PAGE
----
World churches body opening prayers invoke unity within nations
The 10th Assembly of The World Council of Churches started its two week convention with the opening prayer on Wednesday, October 30 in Busan, South Korea with scores of nations attending.
The opening prayer consisted of prayer, worship, and acknowledgment of the suffering within Africa, Asia, Caribbean, Europe, Latin America, The Middle East, North America, and The Pacific.
This year's opening prayer began with the church members standing together as one singing the opening song; Psalm 24 as thousands converged on Busan's BEXCO convention center in South Korea's second biggest city.
"The earth is the Lord's and all that is in it, the world, and those who live in it; for he has founded it on the seas, and established it on the rivers."
The beginning message of the convention at which 5,000 are expected to attend addressed the suffering specifically within the nations.
"Cries and hopes" for each of the nations were addressed. Asia mourned numerous situations; such as the girls and women who have been raped and now suffer because of the memory that haunts them, those who have lost a family member due to violence, and those who greed for power and money.
"Cries and hopes from Asia, accompanying God, we see you in the tears and moans of girls and women raped, raped again and also gang raped, and of whose lives are broken beyond repair; in the wailing and mourning of mothers, wives and children who have lost their sons, husbands and fathers to mindless violence in the name of God."
Asia also prayed about, "the greed of a few for power and money; in the sighs of the violated, displaced and silenced Dalit's, Indigenous Peoples, linguistic and ethnic minority communities; in the distress and disappointment in the eyes of millions of children who are forced to work, work hard and in hazardous industries; in the pain and anguish of those who are forced to eke out a living in faraway places and of the families that they leave behind."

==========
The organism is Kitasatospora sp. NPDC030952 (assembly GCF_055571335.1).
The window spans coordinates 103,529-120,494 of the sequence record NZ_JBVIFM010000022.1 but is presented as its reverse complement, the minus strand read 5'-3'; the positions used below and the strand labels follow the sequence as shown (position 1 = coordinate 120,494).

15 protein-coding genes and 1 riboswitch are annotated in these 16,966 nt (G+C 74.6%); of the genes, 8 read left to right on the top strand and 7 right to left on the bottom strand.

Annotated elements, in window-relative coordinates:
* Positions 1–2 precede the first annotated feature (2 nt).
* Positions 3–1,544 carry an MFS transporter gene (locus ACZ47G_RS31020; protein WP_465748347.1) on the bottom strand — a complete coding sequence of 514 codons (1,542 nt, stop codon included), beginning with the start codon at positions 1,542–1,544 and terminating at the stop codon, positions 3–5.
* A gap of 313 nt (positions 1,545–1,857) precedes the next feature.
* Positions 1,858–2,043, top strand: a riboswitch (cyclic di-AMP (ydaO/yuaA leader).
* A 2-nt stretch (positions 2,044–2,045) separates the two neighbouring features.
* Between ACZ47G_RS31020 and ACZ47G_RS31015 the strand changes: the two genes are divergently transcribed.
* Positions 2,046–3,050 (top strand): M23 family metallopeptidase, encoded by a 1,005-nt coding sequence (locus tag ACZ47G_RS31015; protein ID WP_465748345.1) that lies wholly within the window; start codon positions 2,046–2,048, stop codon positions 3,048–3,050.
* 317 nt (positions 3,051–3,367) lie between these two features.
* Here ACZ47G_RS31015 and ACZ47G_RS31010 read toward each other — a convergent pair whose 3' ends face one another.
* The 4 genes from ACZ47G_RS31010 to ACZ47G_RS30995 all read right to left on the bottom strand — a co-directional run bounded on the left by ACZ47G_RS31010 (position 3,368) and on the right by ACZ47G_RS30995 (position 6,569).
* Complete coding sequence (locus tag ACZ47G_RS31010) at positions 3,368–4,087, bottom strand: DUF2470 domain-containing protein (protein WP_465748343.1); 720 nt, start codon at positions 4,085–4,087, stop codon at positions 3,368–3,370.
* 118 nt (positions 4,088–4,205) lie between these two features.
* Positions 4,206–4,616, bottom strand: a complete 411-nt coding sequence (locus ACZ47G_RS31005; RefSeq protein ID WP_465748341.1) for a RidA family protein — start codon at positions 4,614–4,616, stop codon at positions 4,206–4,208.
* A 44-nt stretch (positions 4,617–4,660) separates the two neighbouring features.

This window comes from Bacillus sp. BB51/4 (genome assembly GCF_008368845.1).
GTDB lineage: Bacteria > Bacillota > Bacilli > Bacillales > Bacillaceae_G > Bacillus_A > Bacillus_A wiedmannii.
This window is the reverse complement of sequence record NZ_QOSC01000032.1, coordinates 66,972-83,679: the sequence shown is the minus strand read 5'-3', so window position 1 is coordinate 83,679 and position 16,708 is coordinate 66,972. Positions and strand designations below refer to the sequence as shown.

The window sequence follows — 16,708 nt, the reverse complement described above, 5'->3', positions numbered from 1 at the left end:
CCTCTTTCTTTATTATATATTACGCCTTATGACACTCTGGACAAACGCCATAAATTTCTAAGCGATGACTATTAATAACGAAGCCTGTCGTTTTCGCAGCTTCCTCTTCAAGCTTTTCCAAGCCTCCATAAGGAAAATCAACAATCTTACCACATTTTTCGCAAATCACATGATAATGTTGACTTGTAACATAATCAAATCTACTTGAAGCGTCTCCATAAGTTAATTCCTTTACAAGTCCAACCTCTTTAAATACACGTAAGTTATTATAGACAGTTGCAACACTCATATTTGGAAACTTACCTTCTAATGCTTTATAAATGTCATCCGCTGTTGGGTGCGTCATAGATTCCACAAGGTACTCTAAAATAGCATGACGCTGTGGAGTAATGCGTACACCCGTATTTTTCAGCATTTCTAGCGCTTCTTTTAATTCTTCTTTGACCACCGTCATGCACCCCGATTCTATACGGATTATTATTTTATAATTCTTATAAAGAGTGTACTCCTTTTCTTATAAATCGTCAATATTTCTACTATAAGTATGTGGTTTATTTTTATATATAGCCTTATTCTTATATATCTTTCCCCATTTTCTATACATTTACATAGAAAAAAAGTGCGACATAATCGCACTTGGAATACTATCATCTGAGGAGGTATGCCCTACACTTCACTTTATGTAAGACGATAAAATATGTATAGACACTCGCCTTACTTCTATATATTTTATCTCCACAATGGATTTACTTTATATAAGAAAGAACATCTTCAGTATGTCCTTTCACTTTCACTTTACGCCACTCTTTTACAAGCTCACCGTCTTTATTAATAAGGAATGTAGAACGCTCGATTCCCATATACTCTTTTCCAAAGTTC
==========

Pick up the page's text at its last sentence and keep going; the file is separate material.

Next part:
Presentations are delivered at the Gathering Prayer on the first day of the 10th World Council of Churches Assembly on October 30 in Busan, South Korea.
PHOTO: YOUNG-KUN PARK
Church members were able to express acknowledgment and understanding of the suffering within the nations through prayer and worship. This allowed each person the opportunity to pray for their own nation and other nation's sufferings.
Outside the main center a gaggle of protestors who has turned out in force the day before railed against what they see as the evil ways of the WCC.
David Seok, 24, student at Youngnam Theological University and Seminary in South Korea, came to WCC for one day to get a better understanding of other religions, traditions and beliefs.
"What I am trying to get out of this experience is the understanding of how others worship God and their core beliefs," Seok said in an interview.
While many are for the Assembly, others are against it as was demonstrated by Korean protestors outside the assembly hall at Busan's BEXCO convention center who believe the WCC is abandoning Christianity in its quest for contact with other faiths.
Seok explained he is stuck in the middle; he recognizes the positive aspects of the meeting, but because of his own personal beliefs, he does not support what others preach about or support that contradicts his beliefs.
"I am for the assembly because every nation is able to come together and be united as one, even though our worlds are completely different.
"After hearing the suffering in both my nation and others, it touched me because I realized we are all here for another, regardless of our background.
"The reason I am against the assembly is because I do not have the same beliefs as others who are attending; it is challenging to understand others beliefs or what they support.
"I do not support men marrying men, but many others at this convention do, and I do not believe in multiple God's; like most Korean's, I believe in only one God," Seok said.
This Assembly that occurs only once every seven years allows the opportunity of understanding, challenges, acknowledgement, engagement, the hope for justice and peace, and a renewal in unity, worship, mission and service.
"The World Council of Churches for its member churches is a unique space: one in which they can reflect, speak, act, worship and work together, challenge and support each other, share and debate with each other," the WCC website oikoumene.org states.
Source: ecumenicalnews.com (Oct. 30, 2013)